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Flourish

If money has ever been tight, or if you’ve felt buried under debt, you’ll know how hard it can be to save under those circumstances. Flourish Savings helps you save better, save more and have fun doing it; using both prize linked savings and gamification techniques to encourage users to develop better saving habits. I sat down with one of the company’s founders and Haas EWMBA ’18, Pedro Moura, to understand the story behind Flourish.

Looking Out For The Little Guy

Flourish officially began life as a personal finance company in November 2017, but its story begins long before that. Pedro Moura was 15 when he and his family left Brazil for California. As new immigrants, money was tight – his mother worked double shifts at various odd jobs to help make ends meet and, while they knew that saving for the future was crucial, putting money aside was often more an aspirational goal than an achievable one. As Pedro came to call the San Francisco Bay Area home, he observed not only worsening income inequality, but also a tendency for it to affect minority and immigrant communities disproportionately.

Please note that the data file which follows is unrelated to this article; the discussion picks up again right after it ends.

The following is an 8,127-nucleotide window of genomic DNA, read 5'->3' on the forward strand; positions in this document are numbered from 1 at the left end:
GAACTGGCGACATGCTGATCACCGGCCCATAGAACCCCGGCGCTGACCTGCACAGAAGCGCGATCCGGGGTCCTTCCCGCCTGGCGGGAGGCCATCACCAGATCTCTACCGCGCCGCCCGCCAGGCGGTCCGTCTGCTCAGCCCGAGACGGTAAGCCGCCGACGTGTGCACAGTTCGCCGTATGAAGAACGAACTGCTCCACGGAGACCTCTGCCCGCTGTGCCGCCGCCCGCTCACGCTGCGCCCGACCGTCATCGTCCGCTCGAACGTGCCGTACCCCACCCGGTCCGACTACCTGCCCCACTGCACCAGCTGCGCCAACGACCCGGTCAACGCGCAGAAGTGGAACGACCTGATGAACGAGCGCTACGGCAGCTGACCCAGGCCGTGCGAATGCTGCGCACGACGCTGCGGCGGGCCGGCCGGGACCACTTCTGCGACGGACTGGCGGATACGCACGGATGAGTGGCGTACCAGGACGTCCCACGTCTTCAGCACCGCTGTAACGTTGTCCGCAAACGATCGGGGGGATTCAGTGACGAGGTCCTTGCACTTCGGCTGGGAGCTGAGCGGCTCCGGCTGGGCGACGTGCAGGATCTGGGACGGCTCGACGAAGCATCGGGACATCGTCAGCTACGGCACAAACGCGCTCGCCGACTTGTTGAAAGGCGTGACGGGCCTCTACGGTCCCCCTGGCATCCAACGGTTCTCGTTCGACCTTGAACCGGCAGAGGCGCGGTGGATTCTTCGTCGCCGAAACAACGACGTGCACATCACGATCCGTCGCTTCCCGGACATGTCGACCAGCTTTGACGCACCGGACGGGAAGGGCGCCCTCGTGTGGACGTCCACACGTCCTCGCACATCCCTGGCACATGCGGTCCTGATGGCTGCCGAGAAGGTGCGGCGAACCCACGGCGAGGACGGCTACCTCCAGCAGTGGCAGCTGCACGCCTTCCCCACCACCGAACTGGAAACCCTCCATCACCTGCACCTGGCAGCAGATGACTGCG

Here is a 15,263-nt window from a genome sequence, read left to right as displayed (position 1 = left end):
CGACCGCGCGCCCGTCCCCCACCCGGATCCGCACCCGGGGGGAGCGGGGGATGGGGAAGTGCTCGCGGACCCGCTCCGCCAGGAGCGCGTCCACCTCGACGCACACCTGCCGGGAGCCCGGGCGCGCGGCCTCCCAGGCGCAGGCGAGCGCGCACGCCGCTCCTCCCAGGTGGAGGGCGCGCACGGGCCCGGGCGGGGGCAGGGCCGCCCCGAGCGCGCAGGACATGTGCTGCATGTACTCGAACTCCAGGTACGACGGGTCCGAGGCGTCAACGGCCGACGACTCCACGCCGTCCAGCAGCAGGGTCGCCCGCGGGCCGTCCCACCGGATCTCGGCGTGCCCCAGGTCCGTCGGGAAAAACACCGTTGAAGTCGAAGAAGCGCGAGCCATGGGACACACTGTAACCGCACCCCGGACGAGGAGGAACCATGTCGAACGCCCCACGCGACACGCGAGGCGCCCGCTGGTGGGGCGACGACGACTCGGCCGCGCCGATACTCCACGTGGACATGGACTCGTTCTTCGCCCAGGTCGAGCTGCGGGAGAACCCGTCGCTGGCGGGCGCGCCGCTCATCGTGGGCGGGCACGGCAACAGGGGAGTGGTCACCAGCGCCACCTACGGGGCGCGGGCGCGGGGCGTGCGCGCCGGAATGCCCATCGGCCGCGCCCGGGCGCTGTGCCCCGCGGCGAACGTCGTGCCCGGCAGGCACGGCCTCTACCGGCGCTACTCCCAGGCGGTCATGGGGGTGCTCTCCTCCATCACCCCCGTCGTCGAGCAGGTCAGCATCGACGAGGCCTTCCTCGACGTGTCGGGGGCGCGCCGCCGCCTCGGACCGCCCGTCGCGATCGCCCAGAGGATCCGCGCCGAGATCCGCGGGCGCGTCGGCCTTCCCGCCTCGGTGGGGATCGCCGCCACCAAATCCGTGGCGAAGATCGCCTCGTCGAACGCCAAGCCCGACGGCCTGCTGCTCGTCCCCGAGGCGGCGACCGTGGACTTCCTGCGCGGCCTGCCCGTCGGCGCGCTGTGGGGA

His observations led him to pursue a degree in Economics and International Trade and, later, to spend more than six years with Oportun, offering underserved communities better credit options. Still, something was missing; affordable credit was critical to lifting communities out of poverty but it was neither enough nor the best starting point. Pedro realized that saving, rather than better credit rates, was the real driver of an individual’s financial health.


And so, with his Haas MBA classmate Jessica Eting as co-founder, Pedro launched Flourish Savings. The premise is simple enough: each time a user saves money, they are rewarded in the form of in-app tokens that they can then use to play games on the app or participate in lucky draws. The real question, however, is how much of an impact do all those dollars and cents tucked away really have on the user’s financial health?